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May 5, 2017

Workforce bill takes aim at skills gap in Maine

A bill by state Sen. Eloise Vitelli, D-Arrowsic, would expand and strengthen the Competitive Skills Scholarship Program that helps low-income, underemployed and unemployed workers acquire new skills needed to obtain good-paying jobs in growing industries.

“For years, there has been a recurring chorus among business owners, economists, and experts in the field: our state is facing a skills gap,” Vitelli said in a news release from the Senate Democratic Office. “People in Maine are independent and hardworking, but find that their skills don’t match the demand for job openings in our state. This proposal builds on a successful program that helps Mainers get good jobs, and helps small businesses find workers with the skills they need to succeed.”

The bill — LD 1467, “An Act to Expand Competitive Skills Scholarships and Strengthen Maine's Workforce Development Programs” — received a public hearing before the Labor, Commerce, Research and Economic Development Committee on Tuesday. 

A recent series about Maine’s workforce woes, published by the Bangor Daily News, concluded that efforts to ramp up job training are key to improving the state’s economy. According to many of Maine’s top economists, the state will be faced with a shortage of more than 100,000 workers in two decades if significant action isn’t taken to change course.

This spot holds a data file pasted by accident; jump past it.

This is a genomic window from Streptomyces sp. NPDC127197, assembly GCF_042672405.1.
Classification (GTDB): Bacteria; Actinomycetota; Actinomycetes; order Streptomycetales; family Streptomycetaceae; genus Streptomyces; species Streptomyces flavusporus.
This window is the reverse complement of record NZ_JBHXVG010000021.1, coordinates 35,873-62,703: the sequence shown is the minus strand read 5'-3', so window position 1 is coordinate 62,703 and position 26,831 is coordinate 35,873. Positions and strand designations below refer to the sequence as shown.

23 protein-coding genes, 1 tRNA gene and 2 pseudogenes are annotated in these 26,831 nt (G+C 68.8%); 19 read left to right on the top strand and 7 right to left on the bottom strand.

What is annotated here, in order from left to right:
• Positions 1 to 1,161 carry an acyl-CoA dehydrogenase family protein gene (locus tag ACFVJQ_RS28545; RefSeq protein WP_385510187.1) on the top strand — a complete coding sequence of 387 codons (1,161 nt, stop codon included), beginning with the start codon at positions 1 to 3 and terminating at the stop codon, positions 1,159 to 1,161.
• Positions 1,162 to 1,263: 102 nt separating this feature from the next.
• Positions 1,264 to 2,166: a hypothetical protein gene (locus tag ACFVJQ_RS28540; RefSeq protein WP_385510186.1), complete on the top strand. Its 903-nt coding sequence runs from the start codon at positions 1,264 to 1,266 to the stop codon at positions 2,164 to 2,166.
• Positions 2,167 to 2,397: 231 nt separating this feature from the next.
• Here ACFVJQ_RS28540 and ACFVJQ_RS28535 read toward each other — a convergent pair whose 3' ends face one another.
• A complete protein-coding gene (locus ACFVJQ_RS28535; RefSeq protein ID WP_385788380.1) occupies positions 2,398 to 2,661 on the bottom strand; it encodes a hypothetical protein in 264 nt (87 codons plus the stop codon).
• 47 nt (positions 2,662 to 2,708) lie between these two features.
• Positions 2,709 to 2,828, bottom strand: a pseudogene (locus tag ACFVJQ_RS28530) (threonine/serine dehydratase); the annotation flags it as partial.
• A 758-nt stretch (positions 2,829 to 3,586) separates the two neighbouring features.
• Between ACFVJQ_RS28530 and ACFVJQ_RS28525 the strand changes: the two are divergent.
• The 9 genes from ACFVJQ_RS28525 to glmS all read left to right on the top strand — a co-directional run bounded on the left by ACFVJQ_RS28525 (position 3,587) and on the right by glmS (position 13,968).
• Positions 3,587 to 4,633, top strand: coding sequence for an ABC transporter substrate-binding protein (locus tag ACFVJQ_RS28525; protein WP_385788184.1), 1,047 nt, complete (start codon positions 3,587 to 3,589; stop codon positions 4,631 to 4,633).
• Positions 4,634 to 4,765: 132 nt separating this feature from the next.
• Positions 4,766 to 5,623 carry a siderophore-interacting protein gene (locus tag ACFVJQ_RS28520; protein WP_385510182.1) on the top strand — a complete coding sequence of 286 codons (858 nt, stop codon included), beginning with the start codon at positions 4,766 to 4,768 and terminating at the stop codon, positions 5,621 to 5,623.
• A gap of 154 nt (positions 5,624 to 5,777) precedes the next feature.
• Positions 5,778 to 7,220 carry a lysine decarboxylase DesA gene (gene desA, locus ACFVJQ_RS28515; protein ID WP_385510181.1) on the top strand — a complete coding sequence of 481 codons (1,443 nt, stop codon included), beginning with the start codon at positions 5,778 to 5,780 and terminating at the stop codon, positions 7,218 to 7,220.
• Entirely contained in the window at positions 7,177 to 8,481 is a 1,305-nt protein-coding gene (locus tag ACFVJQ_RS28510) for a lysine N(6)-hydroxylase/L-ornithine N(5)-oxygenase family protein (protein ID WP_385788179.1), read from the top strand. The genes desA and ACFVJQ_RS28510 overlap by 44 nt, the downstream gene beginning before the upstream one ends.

Support voiced at public hearing

John Dorrer, former director of the Center for Workforce Research and Information for the Maine Department of Labor, spoke in favor of the bill at the public hearing.

“At a time of very low unemployment and tight labor markets, Maine employers are frustrated in attracting the workers and the skill sets they need,” said Dorrer. “These labor market dynamics will only accelerate in the years ahead. The inability to hire the workforce needed to grow and replace the Maine employment base will have serious, long-term consequences.”

The bill also received the support of the Maine Center for Economic Policy, State Director of the Maine Community College System Jim McGowan, Gilda Nardone of New Ventures Maine and Carla Dickstein, senior vice president of Coastal Enterprises, Inc.

CSSP recipient Helen Roy spoke about how the program improved her life. After her employer cut her position, she was accepted into the CSSP, allowing her to pursue a new career in paralegal studies.

“The Competitive Skills Scholarship Program helped me achieve my ultimate goal of a good-paying job, getting me away from being working poor,” she said. “The CSSP helped me obtain my bachelor degree. It helped me turn my life around to where I wanted it to be.”

LD 1467 faces further action in the Labor, Commerce, Research, and Economic Development Committee and votes in the House and Senate.

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